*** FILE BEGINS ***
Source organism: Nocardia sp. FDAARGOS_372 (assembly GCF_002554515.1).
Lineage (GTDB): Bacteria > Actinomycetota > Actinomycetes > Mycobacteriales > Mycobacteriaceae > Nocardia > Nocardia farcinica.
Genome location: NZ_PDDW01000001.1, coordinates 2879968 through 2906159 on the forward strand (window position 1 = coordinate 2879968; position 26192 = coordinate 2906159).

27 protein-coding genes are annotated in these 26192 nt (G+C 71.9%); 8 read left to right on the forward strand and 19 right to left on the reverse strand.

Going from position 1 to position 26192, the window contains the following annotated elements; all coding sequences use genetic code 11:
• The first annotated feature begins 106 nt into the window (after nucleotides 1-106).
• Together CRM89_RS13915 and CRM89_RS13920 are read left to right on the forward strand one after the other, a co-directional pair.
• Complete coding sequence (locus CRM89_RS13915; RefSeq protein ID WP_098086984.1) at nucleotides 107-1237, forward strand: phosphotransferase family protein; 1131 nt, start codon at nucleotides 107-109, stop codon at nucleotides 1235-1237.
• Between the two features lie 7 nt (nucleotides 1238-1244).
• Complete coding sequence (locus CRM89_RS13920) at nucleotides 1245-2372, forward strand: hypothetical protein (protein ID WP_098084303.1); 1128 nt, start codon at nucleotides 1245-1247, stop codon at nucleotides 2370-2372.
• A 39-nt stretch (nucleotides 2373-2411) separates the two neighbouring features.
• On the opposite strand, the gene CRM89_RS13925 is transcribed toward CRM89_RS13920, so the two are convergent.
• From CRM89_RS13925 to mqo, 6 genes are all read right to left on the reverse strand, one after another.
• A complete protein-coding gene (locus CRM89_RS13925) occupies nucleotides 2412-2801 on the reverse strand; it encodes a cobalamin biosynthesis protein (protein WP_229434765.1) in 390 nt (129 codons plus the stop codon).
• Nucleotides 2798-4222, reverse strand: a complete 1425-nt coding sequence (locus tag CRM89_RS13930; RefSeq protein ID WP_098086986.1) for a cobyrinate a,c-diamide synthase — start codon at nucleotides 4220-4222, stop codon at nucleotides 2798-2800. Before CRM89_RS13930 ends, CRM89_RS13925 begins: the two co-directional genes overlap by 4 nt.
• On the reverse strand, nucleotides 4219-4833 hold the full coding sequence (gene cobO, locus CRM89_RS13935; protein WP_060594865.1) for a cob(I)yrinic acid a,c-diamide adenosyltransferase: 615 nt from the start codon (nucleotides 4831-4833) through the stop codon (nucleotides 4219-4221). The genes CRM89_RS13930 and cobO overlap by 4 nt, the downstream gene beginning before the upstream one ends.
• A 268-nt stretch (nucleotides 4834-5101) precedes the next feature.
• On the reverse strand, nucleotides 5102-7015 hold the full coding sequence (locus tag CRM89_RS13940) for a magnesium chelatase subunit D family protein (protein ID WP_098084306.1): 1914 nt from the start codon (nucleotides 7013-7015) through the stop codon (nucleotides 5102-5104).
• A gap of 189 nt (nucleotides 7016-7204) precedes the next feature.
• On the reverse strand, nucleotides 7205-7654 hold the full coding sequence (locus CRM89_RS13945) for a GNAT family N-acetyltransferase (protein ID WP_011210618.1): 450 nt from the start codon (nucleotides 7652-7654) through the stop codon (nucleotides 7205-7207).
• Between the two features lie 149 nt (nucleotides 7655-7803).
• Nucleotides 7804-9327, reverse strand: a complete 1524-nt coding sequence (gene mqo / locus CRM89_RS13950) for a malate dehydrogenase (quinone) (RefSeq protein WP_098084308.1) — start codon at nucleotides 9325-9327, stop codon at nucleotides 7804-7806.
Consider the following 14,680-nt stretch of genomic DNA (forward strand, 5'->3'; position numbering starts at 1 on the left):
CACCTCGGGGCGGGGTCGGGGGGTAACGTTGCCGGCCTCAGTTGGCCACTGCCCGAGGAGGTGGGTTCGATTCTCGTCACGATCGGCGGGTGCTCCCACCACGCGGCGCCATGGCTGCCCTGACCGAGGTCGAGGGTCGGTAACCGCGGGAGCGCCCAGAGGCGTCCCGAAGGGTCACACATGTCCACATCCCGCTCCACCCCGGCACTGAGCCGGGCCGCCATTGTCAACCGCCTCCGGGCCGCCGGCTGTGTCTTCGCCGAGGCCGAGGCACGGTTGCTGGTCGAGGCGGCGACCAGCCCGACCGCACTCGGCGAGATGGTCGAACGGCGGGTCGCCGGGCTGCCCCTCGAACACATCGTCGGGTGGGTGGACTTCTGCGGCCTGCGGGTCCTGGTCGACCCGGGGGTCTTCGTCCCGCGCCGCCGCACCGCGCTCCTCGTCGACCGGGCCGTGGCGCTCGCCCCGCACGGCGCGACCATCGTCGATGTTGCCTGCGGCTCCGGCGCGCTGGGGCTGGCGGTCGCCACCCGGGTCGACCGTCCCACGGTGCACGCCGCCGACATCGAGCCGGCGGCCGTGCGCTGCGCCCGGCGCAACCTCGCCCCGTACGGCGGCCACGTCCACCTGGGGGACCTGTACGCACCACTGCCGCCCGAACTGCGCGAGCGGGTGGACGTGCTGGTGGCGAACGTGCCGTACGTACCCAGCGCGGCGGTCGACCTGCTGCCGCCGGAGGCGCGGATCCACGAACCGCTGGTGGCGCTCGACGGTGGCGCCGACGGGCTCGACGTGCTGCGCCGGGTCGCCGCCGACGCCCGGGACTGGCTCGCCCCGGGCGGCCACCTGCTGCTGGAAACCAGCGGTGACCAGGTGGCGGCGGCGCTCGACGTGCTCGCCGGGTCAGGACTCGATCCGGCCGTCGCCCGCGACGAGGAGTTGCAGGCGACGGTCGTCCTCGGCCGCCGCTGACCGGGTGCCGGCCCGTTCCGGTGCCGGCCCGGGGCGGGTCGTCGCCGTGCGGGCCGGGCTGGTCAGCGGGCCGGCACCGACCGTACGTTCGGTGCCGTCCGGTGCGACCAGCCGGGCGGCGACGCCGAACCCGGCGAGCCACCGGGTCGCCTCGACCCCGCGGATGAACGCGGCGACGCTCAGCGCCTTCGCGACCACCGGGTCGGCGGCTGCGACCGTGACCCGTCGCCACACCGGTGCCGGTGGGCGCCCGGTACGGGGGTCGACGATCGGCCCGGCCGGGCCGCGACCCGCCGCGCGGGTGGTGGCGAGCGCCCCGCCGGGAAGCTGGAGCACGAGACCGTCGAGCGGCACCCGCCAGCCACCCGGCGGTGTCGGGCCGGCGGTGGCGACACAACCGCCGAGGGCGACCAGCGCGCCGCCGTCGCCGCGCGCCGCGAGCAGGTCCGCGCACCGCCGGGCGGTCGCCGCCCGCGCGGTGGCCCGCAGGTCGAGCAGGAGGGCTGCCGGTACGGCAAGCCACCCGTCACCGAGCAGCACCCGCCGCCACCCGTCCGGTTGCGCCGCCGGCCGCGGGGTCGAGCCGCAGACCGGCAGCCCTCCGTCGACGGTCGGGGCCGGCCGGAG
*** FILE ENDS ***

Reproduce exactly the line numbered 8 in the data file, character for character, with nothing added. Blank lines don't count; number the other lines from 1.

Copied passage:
• Complete coding sequence (locus CRM89_RS13915; RefSeq protein ID WP_098086984.1) at nucleotides 107-1237, forward strand: phosphotransferase family protein; 1131 nt, start codon at nucleotides 107-109, stop codon at nucleotides 1235-1237.